Michigan War Studies Review
Reviews, surveys, original essays, and commentary in the field of military studies.
2022-036
30 Mar. 2022
Review by Jeremy Black, Exeter University
Future War and the Defence of Europe
By John R. Allen, Frederick Ben Hodges, and Julian Lindley-French
New York: Oxford Univ. Press, 2021. Pp. xix, 326. ISBN 978–0–19–885583–5.
Descriptors: Volume 2022, 20th and 21st Centuries, Europe, NATO Print Version

Writing about the immediate future is both tempting and risky, given the hazard of events. The threat environment outlined in Future War and the Defence of Europe has already been altered by the Ukraine crisis less than a year since it was published. The claim by its authors[1] that "the defence of Europe is not quite yet at peril" (272) prompts wry reflections in March 2022. For instance, they stress challenges posed by hybrid warfare and cyber war, rather than the brute force of artillery bombardments and tank assaults. They do, however, note the Russians' doctrine of using the threat of nuclear weapons to consolidate gains made by their conventional forces.


The wider strategic environment is unevenly handled here. China, but not Korea, gets due attention. Each is highly relevant to any discussion of Europe because of the US ranking of concerns will be crucial, not least to the new trans-Atlantic relationship that the authors advocate. Any such ties will depend on complex trade-offs and the ranking of first and second order challenges as determined by the United States, not Europeans and others focused on European questions. The Ukraine crisis makes the book seem prescient in assessing a need to respond in a certain fashion, even if the threat environment of the challenge itself was poorly assessed. Yet, that may be a flawed assessment if China, North Korea, or Iran exacerbate matters and thereby undermine the prospectus offered here and reflect the greater foresight of the shift to Asia outlined by President Barack Obama and continued by Donald Trump. Indeed, the willingness, even eagerness, of China, North Korea, and Iran to threaten core American interests is patent and will likely grow, since the United States is the direct sponsor of the existing order in the Asia-Pacific to an extent not seen with Ukraine.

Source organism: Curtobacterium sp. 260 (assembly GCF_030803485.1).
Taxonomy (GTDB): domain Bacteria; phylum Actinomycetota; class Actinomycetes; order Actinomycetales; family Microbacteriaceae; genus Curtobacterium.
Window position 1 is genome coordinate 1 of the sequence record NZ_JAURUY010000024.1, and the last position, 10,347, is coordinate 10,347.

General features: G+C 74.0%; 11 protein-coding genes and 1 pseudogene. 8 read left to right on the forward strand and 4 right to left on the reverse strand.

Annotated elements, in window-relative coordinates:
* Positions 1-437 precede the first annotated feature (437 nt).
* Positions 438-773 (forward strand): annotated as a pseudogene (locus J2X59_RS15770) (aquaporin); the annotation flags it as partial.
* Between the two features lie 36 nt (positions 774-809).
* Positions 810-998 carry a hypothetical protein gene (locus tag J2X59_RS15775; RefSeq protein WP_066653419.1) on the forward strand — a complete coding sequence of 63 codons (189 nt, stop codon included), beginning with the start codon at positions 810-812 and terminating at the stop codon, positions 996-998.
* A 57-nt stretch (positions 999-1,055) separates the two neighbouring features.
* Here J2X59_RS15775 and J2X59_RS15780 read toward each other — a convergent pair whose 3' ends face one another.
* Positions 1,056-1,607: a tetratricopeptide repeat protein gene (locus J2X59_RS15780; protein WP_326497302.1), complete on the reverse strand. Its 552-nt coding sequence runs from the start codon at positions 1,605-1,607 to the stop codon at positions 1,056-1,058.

As far as hybrid and cyber warfare go, the former is scarcely new, and the latter is a variant of anti-societal strategy. The authors clearly understand the need to confront both, since the ability to do so ensures the deterrent role they ably identify as NATO's central task. At the same time, the book stresses that NATO's frontiers do not provide the same clarity in these forms of conflict as in the case of conventional frontal assaults. Hence, they judge that "the consequences of the West's failure in Syria are profound" (133) and decry the lack of a distinctly European political strategy for the Middle East. The latter is naïve, given the profound differences among Western states; the call for re-establishing "strong, legitimate states across the region" (134) can be decried as folly. Moreover, in light of the 2022 crisis in Eastern Europe, the prescription of large-scale and semi-permanent intervention in the Middle East is patently absurd.

This judgment of the book may seem harsh, but, once reduced to the specifics of its analyses and advice, it repeatedly becomes problematic. Especially problematic is its lack of engagement with broader strategic complexities and the difficulties of imposing this or indeed any analysis on the chronologies of contingency in the future; the same may be said of the dilemmas posed by acute domestic issues, tensions, and differences within democratic societies and alliance structures. In short, the subject remains wide open.

[1] Viz., Allen (Brookings Inst.), Hodges (Ctr. for European Policy Analysis), and Lindley-French (Inst. of Statecraft).

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